In the north-western zone, comrades in Siwan fought a heroic battle against the heavily armed goons of JD Mafia don Sahabuddin. Five of our sympathisers laid down their lives defending the booths and at least two goons died in fierce resistance. Sahabuddin, with the active connivance of the district administration, captured over 500 booths in the entire constituency. This was mainly in three assembly segments where we didnít have organisational network. In Mairwan segment, he failed to capture a single booth. In Darauli too there was tough resistance but they succeeded in capturing some 50 booths in one part of the constituency. On the election day, the whole of Siwan was virtually turned into a battlefield and it was for the first time that Sahabuddin met with stiff resistance. From 20,000 in 1991, we polled 1,09,000-plus votes this time.
In Gopalganj and Bagha parliamentary constituencies, we contested for the first time and polled 22,000-plus and 15,672 votes. In Betia (West Champaran), however, we polled only 4,368 votes.
In central Bihar, our votes went up in Ara, Jehanabad and Buxar constituencies. The total increase from these three major constituencies from 1991 comes to around 78,000. In Bikramganj, another important constituency, our votes declined by over 4,000, in Barh by nearly 1,000 and in Sasaram by nearly 2,000 votes. Sharp decline was however witnessed in Aurangabad where we lost nearly 24,000 votes and also in Nalanda where the decline was to the extent of 34,000 votes.
In Ara constituency, quite unexpectedly, our votes declined in two assembly segments of Ara and Budahara. JD scored 46,000 votes more than us and Samata too backed by the combined weight of upper castes as well as sections of Kurmi-Koeri backwards scored 5,000 votes more than us.
In Jehanabad, in Masaurhi segment of Patna district our performance improved a lot compared to 1995 assembly elections. This was essentially due to the consolidation of votes of landless and poor peasants. Even the dalit support base of Party Unity in many villages, for the first time, voted for our Party.
The shortfall in Bikramganj was mainly due to drastic decline in Karakat assembly segment where the feudal forces were on the offensive. In Hilsa segment of Nalanda, we have still not been able to recoup. Still, this time we organised a good campaign among Muslims in Biharshariff and obtained support from sections of them in an otherwise highly surcharged and heavily polarised voting between Samata (George) and JD-backed CPI.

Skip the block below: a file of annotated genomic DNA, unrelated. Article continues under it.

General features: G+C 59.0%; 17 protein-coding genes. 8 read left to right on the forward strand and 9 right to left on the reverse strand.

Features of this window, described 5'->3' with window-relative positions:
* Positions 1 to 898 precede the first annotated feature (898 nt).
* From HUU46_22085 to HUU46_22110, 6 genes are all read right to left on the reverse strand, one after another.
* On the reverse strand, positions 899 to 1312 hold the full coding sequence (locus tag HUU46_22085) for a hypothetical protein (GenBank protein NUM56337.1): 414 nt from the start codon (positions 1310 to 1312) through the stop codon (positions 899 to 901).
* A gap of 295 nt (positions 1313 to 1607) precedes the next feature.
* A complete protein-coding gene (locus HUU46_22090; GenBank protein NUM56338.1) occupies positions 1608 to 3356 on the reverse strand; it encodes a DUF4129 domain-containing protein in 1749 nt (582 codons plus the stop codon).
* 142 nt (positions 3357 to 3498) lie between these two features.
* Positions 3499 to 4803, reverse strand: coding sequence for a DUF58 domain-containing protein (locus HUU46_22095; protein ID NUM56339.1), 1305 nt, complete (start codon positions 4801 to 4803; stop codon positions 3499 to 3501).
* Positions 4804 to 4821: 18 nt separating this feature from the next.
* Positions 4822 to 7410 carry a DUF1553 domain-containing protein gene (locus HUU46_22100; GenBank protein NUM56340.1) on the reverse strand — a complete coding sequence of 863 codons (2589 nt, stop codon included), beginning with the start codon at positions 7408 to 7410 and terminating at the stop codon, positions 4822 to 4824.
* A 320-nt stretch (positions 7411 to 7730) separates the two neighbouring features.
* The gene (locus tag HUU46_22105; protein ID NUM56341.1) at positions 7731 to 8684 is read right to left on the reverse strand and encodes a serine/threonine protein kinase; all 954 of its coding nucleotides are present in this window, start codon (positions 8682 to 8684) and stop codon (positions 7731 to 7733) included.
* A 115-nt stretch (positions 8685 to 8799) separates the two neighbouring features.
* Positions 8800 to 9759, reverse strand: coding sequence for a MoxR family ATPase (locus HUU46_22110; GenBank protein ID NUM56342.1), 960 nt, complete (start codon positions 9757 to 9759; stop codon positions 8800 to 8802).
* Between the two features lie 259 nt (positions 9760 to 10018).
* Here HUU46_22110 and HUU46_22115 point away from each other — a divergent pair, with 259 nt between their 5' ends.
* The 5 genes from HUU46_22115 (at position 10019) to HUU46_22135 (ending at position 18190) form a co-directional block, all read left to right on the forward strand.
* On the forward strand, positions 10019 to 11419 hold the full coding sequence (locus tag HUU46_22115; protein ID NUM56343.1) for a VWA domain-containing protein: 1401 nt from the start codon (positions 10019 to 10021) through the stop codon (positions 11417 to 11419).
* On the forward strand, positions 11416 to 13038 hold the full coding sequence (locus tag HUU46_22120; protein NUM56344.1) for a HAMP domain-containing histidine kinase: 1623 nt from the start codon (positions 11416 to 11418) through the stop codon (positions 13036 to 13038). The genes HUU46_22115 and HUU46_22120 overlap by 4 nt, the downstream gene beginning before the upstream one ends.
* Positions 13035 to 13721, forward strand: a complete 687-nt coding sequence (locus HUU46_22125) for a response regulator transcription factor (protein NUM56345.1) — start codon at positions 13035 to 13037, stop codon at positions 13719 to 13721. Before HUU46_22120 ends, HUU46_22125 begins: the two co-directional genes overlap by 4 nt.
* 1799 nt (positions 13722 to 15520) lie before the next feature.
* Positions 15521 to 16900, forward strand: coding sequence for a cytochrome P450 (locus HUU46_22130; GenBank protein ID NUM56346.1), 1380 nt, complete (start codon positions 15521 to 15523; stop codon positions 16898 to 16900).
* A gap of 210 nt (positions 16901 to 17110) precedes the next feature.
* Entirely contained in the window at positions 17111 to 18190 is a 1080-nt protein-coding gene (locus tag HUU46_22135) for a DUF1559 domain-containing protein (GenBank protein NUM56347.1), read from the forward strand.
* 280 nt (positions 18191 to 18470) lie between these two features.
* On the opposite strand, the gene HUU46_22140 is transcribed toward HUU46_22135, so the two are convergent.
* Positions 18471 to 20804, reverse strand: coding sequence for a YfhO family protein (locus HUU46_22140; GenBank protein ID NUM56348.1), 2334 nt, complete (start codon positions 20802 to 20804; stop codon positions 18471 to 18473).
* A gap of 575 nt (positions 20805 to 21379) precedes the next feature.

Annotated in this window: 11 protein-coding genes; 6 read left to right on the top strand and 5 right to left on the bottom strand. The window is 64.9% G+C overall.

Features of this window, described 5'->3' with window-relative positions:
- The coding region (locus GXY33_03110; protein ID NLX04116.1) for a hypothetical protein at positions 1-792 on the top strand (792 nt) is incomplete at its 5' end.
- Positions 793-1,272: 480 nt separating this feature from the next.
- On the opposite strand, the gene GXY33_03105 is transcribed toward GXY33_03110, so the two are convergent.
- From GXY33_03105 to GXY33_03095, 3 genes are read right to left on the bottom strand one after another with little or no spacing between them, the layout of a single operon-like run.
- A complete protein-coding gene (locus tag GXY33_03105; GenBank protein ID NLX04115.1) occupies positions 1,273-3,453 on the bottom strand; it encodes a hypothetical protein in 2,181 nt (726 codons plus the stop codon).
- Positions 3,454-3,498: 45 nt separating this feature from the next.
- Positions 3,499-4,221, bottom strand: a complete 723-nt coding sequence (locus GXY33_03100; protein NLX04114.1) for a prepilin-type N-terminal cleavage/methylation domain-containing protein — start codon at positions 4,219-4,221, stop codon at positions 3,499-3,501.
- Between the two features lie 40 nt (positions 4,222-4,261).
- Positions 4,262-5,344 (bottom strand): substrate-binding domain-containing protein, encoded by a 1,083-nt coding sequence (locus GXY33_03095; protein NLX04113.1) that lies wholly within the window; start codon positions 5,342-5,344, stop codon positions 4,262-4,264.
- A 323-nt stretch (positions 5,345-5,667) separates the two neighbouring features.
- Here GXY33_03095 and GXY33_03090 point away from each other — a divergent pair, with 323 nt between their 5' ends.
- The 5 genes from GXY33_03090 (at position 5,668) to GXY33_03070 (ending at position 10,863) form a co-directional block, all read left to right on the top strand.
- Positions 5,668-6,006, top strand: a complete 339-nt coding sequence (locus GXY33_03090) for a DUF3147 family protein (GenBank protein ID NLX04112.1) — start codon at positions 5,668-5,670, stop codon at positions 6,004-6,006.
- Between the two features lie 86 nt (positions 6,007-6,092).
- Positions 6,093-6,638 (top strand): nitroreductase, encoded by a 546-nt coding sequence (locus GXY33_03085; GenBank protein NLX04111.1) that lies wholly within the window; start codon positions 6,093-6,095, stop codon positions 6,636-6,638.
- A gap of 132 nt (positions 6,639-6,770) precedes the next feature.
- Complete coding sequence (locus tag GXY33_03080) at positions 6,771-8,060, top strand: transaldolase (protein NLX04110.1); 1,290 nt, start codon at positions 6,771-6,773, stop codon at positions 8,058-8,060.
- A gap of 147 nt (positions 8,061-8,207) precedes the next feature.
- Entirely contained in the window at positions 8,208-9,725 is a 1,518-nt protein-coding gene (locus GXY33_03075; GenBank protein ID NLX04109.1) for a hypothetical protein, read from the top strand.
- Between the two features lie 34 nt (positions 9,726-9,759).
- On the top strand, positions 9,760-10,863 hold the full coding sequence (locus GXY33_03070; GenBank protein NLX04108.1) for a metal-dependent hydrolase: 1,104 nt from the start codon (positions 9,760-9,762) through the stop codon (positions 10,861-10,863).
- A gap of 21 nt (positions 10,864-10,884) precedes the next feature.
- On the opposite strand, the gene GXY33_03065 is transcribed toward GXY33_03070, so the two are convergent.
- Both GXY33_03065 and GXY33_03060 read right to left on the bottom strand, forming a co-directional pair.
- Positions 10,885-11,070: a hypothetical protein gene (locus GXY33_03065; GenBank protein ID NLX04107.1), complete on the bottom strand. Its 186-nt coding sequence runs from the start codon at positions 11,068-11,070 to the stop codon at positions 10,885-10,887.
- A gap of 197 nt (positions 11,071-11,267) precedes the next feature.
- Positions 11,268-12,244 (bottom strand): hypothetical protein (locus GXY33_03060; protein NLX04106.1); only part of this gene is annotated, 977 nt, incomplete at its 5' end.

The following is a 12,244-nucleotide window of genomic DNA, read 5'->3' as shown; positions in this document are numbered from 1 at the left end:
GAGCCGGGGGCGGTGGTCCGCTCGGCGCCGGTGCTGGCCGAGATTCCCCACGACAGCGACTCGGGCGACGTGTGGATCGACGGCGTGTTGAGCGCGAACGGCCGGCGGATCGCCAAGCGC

In Aurangabad, our organisation is still passing through serious disorders and except for one or two assembly segments, the organisation stands virtually dismantled in the face of MCC killings and internal disturbances.
In all these areas however, special measures have already been initiated to revitalise the Party organisation.
In Patna proper, in the 1991 by-elections we supported CPI against JD which had polled 25,000 votes. On our own we polled 15,000-plus votes this time. The Party work in rural segments of the constituency had suffered a setback and due to shifting of forces for Ara and Jehanabad, not much attention could be paid to these areas. In the city, quite an effective campaign was organised and our comrades valiantly resisted state-sponsored booth capturing. Comrade Saroj Choubey, CCM, was severely assaulted by police when comrades protested against illegal detention of other comrades.
In South Bihar, from Gaya onwards our performance remained quite poor. Our votes declined by 10,000 each in Hazaribagh and Koderma constituencies and in Dhanbad too, where we contested for the first time, we could poll only 5500 votes.
Our recent initiatives on Jharkhand movement didnít translate in enlarging our support base and ironically all pro-Jharkhand parties were virtually wiped out. The contest was mainly confined between BJP and JD, both of which are anti-Jharkhand. BJP virtually swept the polls in South Bihar.
This raises an important debate about the continued relevance of Jharkhand movement or at least its continuation in its old forms.
We did take a calculated risk by rejecting electoral pragmatism in deciding about candidates and fielded candidates more with the view to strengthen Party organisation and Partyís social base.
Election results have shown serious cracks in JDs social base and voices of dissent have started raising themselves within JD. Internal crisis within CPI and CPI(M) too has intensified.
This provides great opportunity to us to make bold advances to influence and win over these sections. The BJP-Samata combine is in an upbeat mood and a fierce competition lies ahead.
The Party state committee shall have to take vigorous political initiative on all fronts and this is the time to pool the collective energy of the entire rank and file in general and leaders in particular. In Bihar, times ahead are stormy but full of opportunities.